2w1’s help the people they love (and they have huge hearts) because they believe it’s the right thing to do. 2w3’s by contrast help others because of who they believe it means they are (they’re “good people” and just as successful as those they help).

Integration Lines

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The 2 type is journeying from pride to humility. Their need for appreciation, acknowledgement, or affirmation is relinquished as they move toward their virtue of humility and begin to also live into the virtues of their integrated 4: equanimity. Healthy 2’s migrate from the need for validation because of what they do and instead find value inside. They don’t need others to see their worth, they embrace it themselves. They matter because… they do. They’re just as special as everyone else and completely unique just the way they are.

At their worst, 2’s live into the betrayal of those who have failed to see them as worthwhile and begin to take that power for themselves by living into the sin of the 8: Lust. Not a sexual lust, mind you, but a lust for power. 2’s instinctively go above and beyond to be recognized for their contributions, in their mind it’s undeniable that they matter. But given enough rejection, oppression, being taken advantage of, or bullied and 2’s will flip. They’ll break rules, get vengeful, and end up bitter.

Character Coaching

2’s are notoriously support characters. They’re lovable, often the comic relief, and loyal to a fault. The challenge with making a 2 a protagonist is in separating them from the rest of the herd so we can watch their story. That being said, 2’s are the iconic underdogs. They are easy targets for bullying (because it’s not often important to them to get on the level playing field with other types, many of whom are more selfish, self-absorbed, or competitive). We want the 2’s to win because everyone can see some of themselves in the 2.

For antagonists, consider that the storyline for a 2 villain is a character who has been hurt. Bullied victims who work to regain some kind of power or a character who spends time planning or enacting some revenge are good places to start. Just remember: a 2 has been rejected in some form to turn them to the dark side.

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Consider Rowan North from the Ghostbusters remake (with Melissa McCarthy and Kristin Wiig). Here you have a janitor at a hotel who is constantly taken for granted, ordered around, and spoken to like a second-class citizen. He begins to put things in motion to release ghosts into the world as a way of punishing those who have hurt him. We want him to take the advice of the ghostbusters and realize that he’s worth being treated with respect and dignity. He doesn’t and we get an epic interdimensional battle.


Andi Sachs from the movie The Devil Wears Prada is a great example of a 2’s victory. At the end of the movie she walks away from her controlling boss, throws her phone in a fountain and never looks back. She bravely walks away from the source of her (albeit limited) affirmation and reclaims her individuality and lives into her 4.

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2’s are idealists. They live into utopian fantasies about life, about how people should act, about how close the world is to perfection, and tend to believe the best about people. A broken 2 will be uncharacteristically skeptical about people, hesitant, and vigilant about boundaries. They want to believe the world is a wonderful place and may live on a perpetual roller coaster of hope and disappointment.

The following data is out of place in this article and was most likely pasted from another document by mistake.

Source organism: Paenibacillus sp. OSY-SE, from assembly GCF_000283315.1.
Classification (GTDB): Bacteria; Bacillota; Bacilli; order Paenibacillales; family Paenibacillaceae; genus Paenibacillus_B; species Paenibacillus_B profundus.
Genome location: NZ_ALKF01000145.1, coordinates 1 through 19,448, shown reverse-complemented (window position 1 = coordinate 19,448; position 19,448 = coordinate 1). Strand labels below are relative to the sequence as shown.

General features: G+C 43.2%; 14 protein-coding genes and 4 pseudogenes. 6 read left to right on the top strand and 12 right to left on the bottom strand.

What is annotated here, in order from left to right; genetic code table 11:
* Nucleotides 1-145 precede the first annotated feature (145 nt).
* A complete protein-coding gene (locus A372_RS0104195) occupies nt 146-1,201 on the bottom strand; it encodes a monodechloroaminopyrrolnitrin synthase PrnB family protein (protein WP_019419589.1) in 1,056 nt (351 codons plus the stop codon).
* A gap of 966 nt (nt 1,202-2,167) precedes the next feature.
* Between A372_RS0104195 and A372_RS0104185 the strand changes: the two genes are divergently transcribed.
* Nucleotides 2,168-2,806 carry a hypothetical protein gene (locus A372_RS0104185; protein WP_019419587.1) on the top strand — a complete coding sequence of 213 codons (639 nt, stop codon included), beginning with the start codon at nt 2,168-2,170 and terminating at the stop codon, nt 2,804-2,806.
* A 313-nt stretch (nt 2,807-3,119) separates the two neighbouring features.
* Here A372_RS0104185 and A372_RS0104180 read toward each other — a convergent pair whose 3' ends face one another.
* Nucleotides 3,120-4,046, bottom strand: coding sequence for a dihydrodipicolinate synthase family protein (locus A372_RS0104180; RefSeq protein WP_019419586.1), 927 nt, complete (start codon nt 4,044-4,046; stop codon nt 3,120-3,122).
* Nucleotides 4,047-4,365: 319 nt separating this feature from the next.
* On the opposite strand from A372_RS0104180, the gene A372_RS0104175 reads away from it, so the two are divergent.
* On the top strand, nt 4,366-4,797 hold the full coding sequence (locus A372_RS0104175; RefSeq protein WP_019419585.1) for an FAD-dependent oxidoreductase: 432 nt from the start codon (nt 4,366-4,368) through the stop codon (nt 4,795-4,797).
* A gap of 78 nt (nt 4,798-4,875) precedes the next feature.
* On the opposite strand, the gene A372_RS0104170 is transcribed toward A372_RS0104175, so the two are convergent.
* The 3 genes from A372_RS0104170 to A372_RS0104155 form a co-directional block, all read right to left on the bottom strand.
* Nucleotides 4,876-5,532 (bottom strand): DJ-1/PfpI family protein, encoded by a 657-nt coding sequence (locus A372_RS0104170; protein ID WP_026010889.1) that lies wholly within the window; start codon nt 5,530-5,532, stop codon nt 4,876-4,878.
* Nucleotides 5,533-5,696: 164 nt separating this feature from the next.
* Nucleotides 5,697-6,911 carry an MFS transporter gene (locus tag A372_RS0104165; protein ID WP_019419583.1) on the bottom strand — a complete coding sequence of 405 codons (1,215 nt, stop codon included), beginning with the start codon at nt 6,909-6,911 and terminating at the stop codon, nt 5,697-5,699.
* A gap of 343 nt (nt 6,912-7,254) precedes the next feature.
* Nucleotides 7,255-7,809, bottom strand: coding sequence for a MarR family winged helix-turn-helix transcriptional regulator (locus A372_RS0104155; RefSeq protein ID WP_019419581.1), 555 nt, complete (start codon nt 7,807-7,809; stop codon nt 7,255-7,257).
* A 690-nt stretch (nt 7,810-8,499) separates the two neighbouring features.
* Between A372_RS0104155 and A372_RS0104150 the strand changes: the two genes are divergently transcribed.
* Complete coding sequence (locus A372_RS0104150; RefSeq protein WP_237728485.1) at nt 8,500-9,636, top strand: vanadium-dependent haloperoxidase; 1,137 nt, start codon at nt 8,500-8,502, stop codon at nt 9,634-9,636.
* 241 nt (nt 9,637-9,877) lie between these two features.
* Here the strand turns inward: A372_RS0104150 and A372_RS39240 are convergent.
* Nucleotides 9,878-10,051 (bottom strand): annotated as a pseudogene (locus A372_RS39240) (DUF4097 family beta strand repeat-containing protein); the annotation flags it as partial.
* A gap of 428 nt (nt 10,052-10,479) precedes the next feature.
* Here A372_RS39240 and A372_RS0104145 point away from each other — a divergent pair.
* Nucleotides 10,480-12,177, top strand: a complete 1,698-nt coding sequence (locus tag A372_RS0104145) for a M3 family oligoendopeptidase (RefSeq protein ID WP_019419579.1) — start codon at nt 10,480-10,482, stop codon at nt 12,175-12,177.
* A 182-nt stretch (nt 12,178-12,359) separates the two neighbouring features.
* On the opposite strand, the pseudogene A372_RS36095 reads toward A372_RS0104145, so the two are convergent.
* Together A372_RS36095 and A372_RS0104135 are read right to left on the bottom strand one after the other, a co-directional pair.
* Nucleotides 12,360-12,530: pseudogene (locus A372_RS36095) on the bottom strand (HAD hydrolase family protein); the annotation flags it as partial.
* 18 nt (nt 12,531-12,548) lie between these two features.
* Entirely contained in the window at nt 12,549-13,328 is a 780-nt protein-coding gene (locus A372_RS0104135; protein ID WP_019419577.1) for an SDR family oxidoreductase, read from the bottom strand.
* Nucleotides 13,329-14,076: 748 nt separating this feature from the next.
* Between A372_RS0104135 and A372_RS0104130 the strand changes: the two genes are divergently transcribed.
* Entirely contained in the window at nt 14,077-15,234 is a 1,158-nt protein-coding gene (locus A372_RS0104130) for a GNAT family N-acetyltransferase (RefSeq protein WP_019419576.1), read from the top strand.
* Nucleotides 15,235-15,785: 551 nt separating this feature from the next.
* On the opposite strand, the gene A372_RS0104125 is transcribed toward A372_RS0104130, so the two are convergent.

Additional Examples

Elphaba, Wicked (Broadway)

Edmund Dantes, The Count of Monte Cristo

Kimmy Schmidt, The Unbreakable Kimmy Schmidt (TV)

Wormtail/Peter Pettigrew, Harry Potter (series)

Dory, Finding Nemo/Finding Dory

Mia Thermopolis, The Princess Diaries

Type 1 | The Reformer


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Sin-Virtue Journey: Anger to Serenity

Belief: There’s something wrong with the world and it starts with me.

Deepest Fear: Discovering or realizing they are “bad.”

Deepest Desire: Integrity and holiness.

How they see/justify their sin: Nothing is more important than pursuing righteousness.

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The 1 Type is known as the “Reformer.” This type sees the world through a lens of “right and wrong” or “black and white.” There’s a right way to do things and they discipline themselves to embody that righteousness. They inherently believe they are the chiefest of sinners and thus live with perpetual regret, self-condemnation, and a strict code of lifelong penance. “Anger” in this context isn’t necessarily a temper problem. Instead, the 1’s I’ve met in real life have an undertone of perpetual frustration with themselves and the world around them. The journey, thus, is toward serenity.

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An interesting observation about the 1 Type: they don’t necessarily live by an objective moral code. It’s not necessarily a religious fanaticism (although that can certainly be a part of it, especially if your character is a villain or anti-hero) but it is an adherence to a worldview that makes sense to them. 1’s can be difficult to manipulate because they’re so busy “catching up” on their own sense of righteousness, but should the character’s sage gain enough influence, your “1” can become an extremist who can also be turned martyr should their conviction go deep enough.